And then hands slipped under her arms, lifting her, strong hands. When she broke through into the air at last, she took a deep breath, pulled off the fogged goggles and spied her mother’s worried frown near the edge of the pool. Her coach brought her to the ladder and gave her a shove upward.

The crowd wasn’t looking at her any longer. All eyes were on another diver high up on the board.

“You gave us a scare there for a minute,” her mother said.  

Thursday, November 10, 2016

It's November but I'm skipping NaNoWriMo this year. Between the four stories I'm working on actively and the three classes I'm taking, I wouldn't have the time. But I encourage anyone who's trying to write 50,000 words this month. The Crimson Orb was started as my NaNo novel in 2010, and I've worked on two sequels in succeeding years.

Good luck everyone.

Friday, October 28, 2016

Today I am the featured author at Science Fantasy, a group of writers who combine science with fantasy in their stories. Sunday the site will have one chapter for each of my books.

Let me know what you think.

Thursday, October 20, 2016

This is the prequel to Addie's Exile that I wrote for the first lesson in the Iowa course:

Papa’s been exiled. They didn’t even let him come home to say goodbye or get some clothing or food to take with him. He’ll go through the tunnel to the outside elements. Our town’s wall and dome were built to protect us from the heat, the dust, the never-ending wind. Now he’ll have to survive all that. I’m scared for him.

Randa stood in our kitchen. An open-mouthed stare had been fixed on her face since she heard the news. As the eldest at sixteen she’d have to take on even more responsibility for me and little Gan than she has since Mama died two years ago.

What did Papa do? In the past, I’ve struggled to understand why Commander Kenly and his people exiled folks, but now it was Papa, my father. How will we go on without him?

I’ll have to quit school, get a job.” Randa loved learning, wanted to be a teacher someday. Now she’d have to find a way to pay for our food, for the apartment where we lived in the western part of Muralta. The town wasn’t big, maybe four or five square miles, with a section containing the schools, stores and town hall separating west from east. Less than ten thousand people lived here. The illness that took Mama and the baby also killed about a thousand, and Kenly had exiled another few hundred souls.

Food supplies in the market were at their lowest levels ever. The dome was scratched and yellowed over the years. Our neighbor Letta once explained why we couldn’t grow anything. That was one of the times when she brought us ‘leftovers’ from a meal she prepared for herself. “Without enough sunshine and water, nothing can grow in soil that was poor even before. Bert warned them when they put up the dome that the composite of glass and plastic wouldn’t remain completely transparent, but no one listened. He was only one of the laborers.” Her husband also died from the disease that killed Mama. After he died she did mending for anyone who could pay, and even for those who couldn’t. But she’d been exiled six months before Papa.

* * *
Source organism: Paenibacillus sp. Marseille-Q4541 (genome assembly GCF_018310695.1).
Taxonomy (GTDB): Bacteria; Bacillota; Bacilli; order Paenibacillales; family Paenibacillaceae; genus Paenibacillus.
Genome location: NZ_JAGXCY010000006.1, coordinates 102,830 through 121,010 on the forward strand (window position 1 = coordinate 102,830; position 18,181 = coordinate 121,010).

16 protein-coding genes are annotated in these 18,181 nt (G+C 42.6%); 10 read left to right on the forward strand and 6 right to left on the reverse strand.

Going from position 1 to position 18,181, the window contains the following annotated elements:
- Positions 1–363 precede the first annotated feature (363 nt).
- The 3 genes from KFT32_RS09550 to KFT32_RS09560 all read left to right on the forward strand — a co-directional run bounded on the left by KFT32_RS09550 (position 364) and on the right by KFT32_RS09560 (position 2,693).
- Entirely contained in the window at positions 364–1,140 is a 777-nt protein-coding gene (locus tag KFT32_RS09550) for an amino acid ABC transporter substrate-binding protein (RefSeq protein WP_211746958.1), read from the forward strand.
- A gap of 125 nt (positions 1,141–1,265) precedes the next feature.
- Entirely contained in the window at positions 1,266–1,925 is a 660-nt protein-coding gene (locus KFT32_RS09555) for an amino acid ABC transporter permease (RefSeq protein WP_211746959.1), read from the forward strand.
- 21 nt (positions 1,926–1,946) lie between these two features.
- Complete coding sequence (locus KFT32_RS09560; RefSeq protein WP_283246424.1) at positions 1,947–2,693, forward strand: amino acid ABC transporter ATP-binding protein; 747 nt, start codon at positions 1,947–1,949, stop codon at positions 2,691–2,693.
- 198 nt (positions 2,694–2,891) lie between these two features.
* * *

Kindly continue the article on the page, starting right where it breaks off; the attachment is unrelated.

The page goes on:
I could get a job after school,” I told Randa. “We both can so you don’t have to quit.”

And who’ll watch Gan?” She shook her head. “Besides, no one will hire a girl of twelve.”

I frowned with no answer for her. “Do you suppose we should go to the hatch to bring Papa his clothing and such?”

Randa scowled and her voice grew louder. “The Enforcers won’t let us get close enough to him. Besides, he got himself into this.”

Oh, Randa!”

What was he thinking, mouthing off about Kenly. He and Mica Simms. The two of them. They had to know what would happen.” The words rushed out as if a dam broke, not that I’d ever seen a dam. “Did they even think about their families? What we’d do without them to support us?” Her lips trembled as much as the rest of her body.”

I didn’t know what to say, especially since what Papa said about the man who’d taken charge of the town was true.

Why are you two fighting?” Gan ran into the kitchen. He never walked when he could run.

Now that Papa’s gone,” I said, “Randa says she’s quitting school to work.”

Papa’s gone? Why? Where’d he go? When’s he coming back?” His narrow face puckered.

Randa took one look at him and picked him up into her arms. She buried her head in his soft blond curls.


Randa didn’t quit school. She only had another two years to go. Rosa and Luigi hired her to wait tables at their restaurant in the evening. My sister had been right. No one would hire me, so after school everyday I collected Gan from his preschool and took him home with me. Sometimes Randa prepared a meal for us before going to work, but even better were the times she took us with her. Rosa fed us huge bowls of pasta with her special sauce that made Gan mouth and lips all red. I paid for our food by helping Rosa with washing up. So we didn’t starve, but I was teased mercilessly by some of the kids at school ‘cause I didn’t have parents.

Lurie Mills, the daughter of the mayor was especially cruel in her sarcastic tone. “Wearing your sister’s hand-me-downs again?” and “Poor Addie can’t even afford a new notebook.”

About a month after Papa left, the buzz at school was all about his replacement as principal of the secondary school. Kenly appointed Ms. Lee, the cleaning lady, the woman who mopped the bathrooms and gyms at both the primary and secondary schools.